Tuesday, May 12, 2009


The Internet, in New Scientist, part 8

Finishing my series of comments on the New Scientist magazine series “Eight things you didn’t know about the internet”, we have question 8, “Could we shut the net down?”, by Michael Brooks.

It’s not clear to me what the question really means, and why it’s being “asked”. Mr Brooks answers it as though the real question is, “Could one party (to a first approximation of ‘one party’) unilaterally shut the Internet down?”, whether that might be done officially, maliciously, or otherwise. To that question, the answer is certainly “No.”

One interesting thing about Mr Brooks’s answer here is that it flies in the face of his answer in part 1, where he puts a lot of power in the hands of the U.S. government. But he’s correct here, not there: even the U.S. government could not shut the Internet down — though it certainly could interfere with it severely, simply because of how much Internet service and infrastructure sits in the United States. Many key sites could be shut down, including key ISPs and other services. The effects would, I believe, go well beyond the boundaries of the U.S., and would certainly have “strong effects [...] on a worldwide basis.”

Of course, should that happen, the rest of the world would quickly respond and replace those services. The disruption would be short-lived.

The difficulty of shutting things down can be demonstrated by the situation in China, where a number of attempts have been made to block access within China, as I noted the other day, to various services from outside that the government considers unsuitable for their citizens. But the fact is that Chinese Internet users have been able to get around those restrictions, by using satellite services, by taking advantage of proxy servers, and through other techniques. A country could certainly shut down service within its borders, and could make it a criminal action to bypass the restrictions... but the restrictions would be bypassed nevertheless.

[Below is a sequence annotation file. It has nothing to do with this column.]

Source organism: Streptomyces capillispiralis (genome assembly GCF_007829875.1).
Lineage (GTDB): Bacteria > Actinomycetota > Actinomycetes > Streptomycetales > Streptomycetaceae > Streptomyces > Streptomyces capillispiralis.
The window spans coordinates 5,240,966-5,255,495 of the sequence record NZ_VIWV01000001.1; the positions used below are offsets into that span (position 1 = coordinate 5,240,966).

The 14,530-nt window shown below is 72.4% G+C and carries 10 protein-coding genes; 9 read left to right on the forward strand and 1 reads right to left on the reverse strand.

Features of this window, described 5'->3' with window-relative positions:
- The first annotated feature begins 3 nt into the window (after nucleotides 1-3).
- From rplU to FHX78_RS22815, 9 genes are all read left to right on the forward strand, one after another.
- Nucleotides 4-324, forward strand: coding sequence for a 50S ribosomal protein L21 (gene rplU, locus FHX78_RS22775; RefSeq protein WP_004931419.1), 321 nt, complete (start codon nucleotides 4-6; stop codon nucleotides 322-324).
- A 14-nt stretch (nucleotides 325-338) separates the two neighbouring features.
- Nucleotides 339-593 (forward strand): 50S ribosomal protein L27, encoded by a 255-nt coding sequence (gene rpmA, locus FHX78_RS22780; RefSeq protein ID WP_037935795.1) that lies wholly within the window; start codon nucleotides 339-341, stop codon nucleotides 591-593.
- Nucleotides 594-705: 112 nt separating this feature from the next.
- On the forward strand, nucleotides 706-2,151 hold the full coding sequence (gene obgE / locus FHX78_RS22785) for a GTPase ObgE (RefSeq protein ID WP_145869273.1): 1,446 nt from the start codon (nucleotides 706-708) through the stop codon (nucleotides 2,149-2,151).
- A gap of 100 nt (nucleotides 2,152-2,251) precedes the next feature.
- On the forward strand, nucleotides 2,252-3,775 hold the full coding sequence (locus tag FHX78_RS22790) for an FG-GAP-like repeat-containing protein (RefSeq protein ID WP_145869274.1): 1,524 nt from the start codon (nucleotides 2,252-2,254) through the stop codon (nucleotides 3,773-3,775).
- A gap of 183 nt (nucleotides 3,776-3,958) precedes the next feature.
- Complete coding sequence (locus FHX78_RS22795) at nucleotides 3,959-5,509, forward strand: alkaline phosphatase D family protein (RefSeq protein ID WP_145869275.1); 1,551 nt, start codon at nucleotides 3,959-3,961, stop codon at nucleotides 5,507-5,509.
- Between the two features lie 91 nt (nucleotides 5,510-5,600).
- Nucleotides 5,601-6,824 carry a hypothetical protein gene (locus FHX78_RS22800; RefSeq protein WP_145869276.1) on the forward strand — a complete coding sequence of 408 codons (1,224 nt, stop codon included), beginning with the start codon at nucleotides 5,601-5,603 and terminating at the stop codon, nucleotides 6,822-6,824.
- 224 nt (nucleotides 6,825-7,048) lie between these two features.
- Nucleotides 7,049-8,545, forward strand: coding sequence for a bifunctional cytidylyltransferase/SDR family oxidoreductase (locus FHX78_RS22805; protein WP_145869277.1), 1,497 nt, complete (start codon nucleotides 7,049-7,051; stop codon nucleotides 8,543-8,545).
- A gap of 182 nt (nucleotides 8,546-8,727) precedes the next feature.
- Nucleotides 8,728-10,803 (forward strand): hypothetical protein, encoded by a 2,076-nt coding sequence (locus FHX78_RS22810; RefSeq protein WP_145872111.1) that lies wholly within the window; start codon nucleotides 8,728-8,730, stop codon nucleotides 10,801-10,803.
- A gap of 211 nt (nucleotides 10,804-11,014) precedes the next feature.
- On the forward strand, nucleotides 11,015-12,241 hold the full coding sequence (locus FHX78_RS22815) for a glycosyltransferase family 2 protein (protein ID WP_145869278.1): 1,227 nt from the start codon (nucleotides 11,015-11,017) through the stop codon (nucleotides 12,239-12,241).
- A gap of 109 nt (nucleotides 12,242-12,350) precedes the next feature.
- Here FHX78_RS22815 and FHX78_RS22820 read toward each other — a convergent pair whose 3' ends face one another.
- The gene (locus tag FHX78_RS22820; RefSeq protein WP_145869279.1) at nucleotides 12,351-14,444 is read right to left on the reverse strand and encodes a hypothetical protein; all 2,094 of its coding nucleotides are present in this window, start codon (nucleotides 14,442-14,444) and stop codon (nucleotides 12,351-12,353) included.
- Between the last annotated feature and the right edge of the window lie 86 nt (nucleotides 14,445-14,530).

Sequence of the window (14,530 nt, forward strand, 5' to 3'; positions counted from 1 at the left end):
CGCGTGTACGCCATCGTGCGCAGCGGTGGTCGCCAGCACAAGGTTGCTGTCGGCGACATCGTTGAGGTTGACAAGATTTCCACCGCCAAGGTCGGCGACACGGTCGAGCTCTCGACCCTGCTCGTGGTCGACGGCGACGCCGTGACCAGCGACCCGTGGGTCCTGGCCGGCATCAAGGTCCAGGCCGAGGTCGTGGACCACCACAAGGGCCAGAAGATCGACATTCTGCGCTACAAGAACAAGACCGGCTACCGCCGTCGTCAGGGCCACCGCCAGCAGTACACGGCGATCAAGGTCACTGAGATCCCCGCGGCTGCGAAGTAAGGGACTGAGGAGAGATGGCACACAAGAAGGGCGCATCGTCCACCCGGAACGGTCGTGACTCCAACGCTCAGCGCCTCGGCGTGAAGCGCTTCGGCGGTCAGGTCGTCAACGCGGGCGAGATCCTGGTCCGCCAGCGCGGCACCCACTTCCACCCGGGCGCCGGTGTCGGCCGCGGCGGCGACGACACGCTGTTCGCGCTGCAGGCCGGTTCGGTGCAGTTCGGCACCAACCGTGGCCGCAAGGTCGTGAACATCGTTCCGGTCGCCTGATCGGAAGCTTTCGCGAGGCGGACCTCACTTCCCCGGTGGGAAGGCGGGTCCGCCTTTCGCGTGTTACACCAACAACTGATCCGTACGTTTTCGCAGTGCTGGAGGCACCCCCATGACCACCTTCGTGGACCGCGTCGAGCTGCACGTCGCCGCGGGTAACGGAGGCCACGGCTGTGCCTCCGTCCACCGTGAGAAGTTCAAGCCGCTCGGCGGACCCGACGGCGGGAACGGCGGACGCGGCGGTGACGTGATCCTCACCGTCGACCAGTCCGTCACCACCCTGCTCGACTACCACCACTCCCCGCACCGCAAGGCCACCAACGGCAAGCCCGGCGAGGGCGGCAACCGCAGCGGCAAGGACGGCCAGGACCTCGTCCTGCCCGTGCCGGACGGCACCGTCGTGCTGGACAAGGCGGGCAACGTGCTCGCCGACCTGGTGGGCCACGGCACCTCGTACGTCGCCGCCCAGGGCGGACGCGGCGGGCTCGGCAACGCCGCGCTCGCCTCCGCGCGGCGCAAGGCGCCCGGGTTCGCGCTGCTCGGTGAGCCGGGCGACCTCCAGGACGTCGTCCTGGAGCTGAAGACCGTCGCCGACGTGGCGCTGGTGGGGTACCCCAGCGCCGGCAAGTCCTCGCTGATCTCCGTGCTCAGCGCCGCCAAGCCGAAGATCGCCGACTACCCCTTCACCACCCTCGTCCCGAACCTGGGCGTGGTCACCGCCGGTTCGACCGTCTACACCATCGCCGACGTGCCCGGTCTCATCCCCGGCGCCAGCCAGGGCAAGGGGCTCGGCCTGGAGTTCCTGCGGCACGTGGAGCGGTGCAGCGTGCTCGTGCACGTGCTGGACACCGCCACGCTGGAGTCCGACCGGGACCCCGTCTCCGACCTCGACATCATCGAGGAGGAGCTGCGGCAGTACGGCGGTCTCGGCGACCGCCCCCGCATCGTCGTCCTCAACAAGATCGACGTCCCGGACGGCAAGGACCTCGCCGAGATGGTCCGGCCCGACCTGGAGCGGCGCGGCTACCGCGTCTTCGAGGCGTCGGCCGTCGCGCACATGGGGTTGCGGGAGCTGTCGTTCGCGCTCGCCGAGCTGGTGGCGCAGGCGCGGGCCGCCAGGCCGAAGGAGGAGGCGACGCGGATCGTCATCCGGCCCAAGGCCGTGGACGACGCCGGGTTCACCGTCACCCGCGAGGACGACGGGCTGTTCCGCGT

Indeed, attempts to shut down various specific activities on the Internet have also failed. For better or worse, gambling, cyber-stalking, child pornography, misuse of copyrighted material, theft, scams, and everything else you can imagine continue on the Internet, despite efforts to stop them — just as is the case in the non-cyber world. Caveat user.

But another spin on the question goes more toward the old science-fiction scenarios. What if computers became too powerful? What if the Internet became a threat to people, and we collectively decided to shut it down to protect the human race. Not one party, unilaterally, but a general agreement... say, a significant majority vote in the U.N., with unanimous consent of the Security Council. Could we shut it down then?

I think the answer to that is also “No.” Not for the science-fiction reason that the computers themselves would prevent it (see part 2, “Could the net become self-aware?”), but for the more mundane, straightforward reason that contrary elements within our population would keep it going. The technology to run the Internet is out there, and it’s readily and inexpensively available. It’s not the “rocket science” that it once was.

The apple has been eaten.

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